Provided by: gmt_4.5.11-1build1_amd64 bug

NAME

       pstext - To plot text strings on maps

SYNOPSIS

       pstext  textfile  -Jparameters  -Rwest/east/south/north[r]  [ -A ] [ -B[p|s]parameters ] [
       -Cdx/dy ] [ -D[j]dx[/dy][v[pen] ] [ -Eazim/elev[+wlon/lat[/z]][+vx0/y0] ] [  -Gcolor  ]  [
       -H[i][nrec]  ]  [  -Jz|Zparameters  ]  [  -K  ]  [  -L  ] [ -N ] [ -O ] [ -P ] [ -Spen ] [
       -U[just/dx/dy/][c|label] ] [ -V ] [ -W[color,][o|O|c|C[pen]] ] [ -X[a|c|r][x-shift[u]] ] [
       -Y[a|c|r][y-shift[u]]  ]  [  -Z[zlevel|+]  ] [ -:[i|o] ] [ -ccopies ] [ -f[i|o]colinfo ] [
       -m[flag] ]

DESCRIPTION

       pstext plots text strings of variable size,  font  type,  and  orientation.   Various  map
       projections  are  provided,  with  the  option  to  draw  and annotate the map boundaries.
       PostScript code is written to standard output.  Greek characters, subscript,  superscript,
       and small caps are supported as follows: The sequence @~ toggles between the selected font
       and Greek (Symbol).  @%no% sets the font to no; @%% resets the font to the starting  font,
       @- toggles subscripts on/off, @+ toggles superscript on/off, @# toggles small caps on/off,
       @;color; changes the font color (@;; resets it), @:size: changes the font size (@:: resets
       it),  and @_ toggles underline on/off.  @@ prints the @ sign.  @e, @o, @a, @E, @O, @A give
       the accented Scandinavian characters.  Composite characters (overstrike) may be  indicated
       with  the  @!<char1><char2>  sequence,  which will print the two characters on top of each
       other.  To learn the octal codes for symbols  not  available  on  the  keyboard  and  some
       accented  European  characters,  see  Section  4.16  and  Appendix  F in the GMT Technical
       Reference and Cookbook.  Note that CHAR_ENCODING must be set to an extended character  set
       in  your .gmtdefaults4 file in order to use the accented characters.  Using the -W option,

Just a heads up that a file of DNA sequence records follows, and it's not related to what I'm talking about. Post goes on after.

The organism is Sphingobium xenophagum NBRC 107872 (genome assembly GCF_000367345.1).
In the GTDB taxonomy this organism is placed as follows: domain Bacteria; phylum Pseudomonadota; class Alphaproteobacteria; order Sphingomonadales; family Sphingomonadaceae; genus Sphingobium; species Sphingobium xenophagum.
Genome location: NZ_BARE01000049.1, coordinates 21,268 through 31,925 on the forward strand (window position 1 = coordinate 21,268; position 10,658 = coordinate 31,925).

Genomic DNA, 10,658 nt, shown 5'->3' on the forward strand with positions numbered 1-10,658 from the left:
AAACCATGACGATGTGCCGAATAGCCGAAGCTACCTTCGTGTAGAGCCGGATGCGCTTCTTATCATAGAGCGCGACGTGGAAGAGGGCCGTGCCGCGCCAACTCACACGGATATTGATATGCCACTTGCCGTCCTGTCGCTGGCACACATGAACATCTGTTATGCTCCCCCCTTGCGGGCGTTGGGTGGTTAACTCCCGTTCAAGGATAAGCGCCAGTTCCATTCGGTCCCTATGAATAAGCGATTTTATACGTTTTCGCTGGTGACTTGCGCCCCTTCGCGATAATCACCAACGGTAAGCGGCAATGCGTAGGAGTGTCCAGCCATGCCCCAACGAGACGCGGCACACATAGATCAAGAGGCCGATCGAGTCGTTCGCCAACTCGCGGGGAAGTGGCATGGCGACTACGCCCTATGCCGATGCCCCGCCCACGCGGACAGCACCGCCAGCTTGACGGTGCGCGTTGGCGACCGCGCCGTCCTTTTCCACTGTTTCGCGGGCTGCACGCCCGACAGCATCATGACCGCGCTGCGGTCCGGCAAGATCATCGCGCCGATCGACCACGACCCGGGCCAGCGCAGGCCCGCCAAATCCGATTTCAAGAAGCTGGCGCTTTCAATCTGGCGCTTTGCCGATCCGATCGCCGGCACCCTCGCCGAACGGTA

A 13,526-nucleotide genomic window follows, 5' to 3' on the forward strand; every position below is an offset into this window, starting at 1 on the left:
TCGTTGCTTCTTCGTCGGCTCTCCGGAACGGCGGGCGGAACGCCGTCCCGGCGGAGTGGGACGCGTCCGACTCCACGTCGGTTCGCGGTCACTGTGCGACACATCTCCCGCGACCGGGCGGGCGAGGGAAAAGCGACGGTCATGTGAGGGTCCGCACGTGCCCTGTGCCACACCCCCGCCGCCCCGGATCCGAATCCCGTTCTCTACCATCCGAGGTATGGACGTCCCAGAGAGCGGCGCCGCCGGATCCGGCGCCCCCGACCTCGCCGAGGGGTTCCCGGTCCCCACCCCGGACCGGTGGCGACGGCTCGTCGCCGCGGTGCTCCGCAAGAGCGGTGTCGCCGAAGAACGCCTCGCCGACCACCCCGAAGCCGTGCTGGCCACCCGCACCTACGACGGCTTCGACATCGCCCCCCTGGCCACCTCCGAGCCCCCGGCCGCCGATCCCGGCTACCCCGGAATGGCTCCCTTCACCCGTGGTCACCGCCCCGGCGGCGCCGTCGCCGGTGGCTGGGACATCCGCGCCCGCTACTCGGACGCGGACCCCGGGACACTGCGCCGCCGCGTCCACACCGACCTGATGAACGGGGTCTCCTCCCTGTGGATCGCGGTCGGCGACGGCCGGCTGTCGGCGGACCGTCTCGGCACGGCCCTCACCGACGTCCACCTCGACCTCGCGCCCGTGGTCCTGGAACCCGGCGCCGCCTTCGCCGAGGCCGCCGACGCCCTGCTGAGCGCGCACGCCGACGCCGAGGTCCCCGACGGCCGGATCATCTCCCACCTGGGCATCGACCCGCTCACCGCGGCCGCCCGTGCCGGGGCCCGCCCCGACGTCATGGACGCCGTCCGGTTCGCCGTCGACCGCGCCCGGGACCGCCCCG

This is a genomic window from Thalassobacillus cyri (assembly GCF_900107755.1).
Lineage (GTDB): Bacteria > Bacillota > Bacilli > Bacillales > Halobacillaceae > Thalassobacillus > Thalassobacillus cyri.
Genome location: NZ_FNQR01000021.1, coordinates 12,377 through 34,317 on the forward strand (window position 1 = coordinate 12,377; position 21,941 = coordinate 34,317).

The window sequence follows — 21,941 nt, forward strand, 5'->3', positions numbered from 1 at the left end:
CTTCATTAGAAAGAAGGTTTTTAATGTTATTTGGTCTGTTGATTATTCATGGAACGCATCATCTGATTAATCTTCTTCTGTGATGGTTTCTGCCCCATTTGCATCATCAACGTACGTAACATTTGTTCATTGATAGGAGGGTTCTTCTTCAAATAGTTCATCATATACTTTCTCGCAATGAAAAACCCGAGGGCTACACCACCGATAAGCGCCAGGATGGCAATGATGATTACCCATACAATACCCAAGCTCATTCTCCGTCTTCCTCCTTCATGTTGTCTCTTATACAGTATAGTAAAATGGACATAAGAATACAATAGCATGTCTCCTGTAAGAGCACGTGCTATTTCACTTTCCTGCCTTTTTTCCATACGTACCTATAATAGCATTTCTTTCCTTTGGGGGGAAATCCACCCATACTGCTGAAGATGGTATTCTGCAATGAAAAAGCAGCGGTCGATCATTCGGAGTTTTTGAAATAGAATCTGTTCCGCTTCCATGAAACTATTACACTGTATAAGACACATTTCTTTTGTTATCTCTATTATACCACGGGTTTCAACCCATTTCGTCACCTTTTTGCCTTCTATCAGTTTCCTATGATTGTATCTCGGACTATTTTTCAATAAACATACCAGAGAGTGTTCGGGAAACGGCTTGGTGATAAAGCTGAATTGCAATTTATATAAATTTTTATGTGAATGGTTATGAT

a colored rectangle underlying the text may be plotted  (Does not work  for  strings  with
       sub/super scripts, symbols, or composite characters, except in paragraph mode (-m)).

       textfile
              This  file  contains  1  or  more records with (x, y, size, angle, fontno, justify,
              text).  If no file is given, pstext will read standard input.  size is text size in
              points, angle is measured in degrees counter-clockwise from horizontal, fontno sets
              the font type, justify sets the alignment.  If fontno is not an integer, then it is
              taken  to be a text string with the desired fontname.  See the gmtdefaults man page
              for names and numbers of available fonts (or run pstext -L).  The alignment  refers
              to  the part of the text string that will be mapped onto the (x,y) point.  Choose a
              2 character combination of L, C, R (for left, center, or right) and  T,  M,  B  for
              top, middle, or bottom. e.g., BL for lower left.

       -J     Selects  the map projection. Scale is UNIT/degree, 1:xxxxx, or width in UNIT (upper
              case modifier).  UNIT is cm, inch, or m, depending on the MEASURE_UNIT  setting  in
              .gmtdefaults4, but this can be overridden on the command line by appending c, i, or
              m to the scale/width value.  When central meridian is optional, default  is  center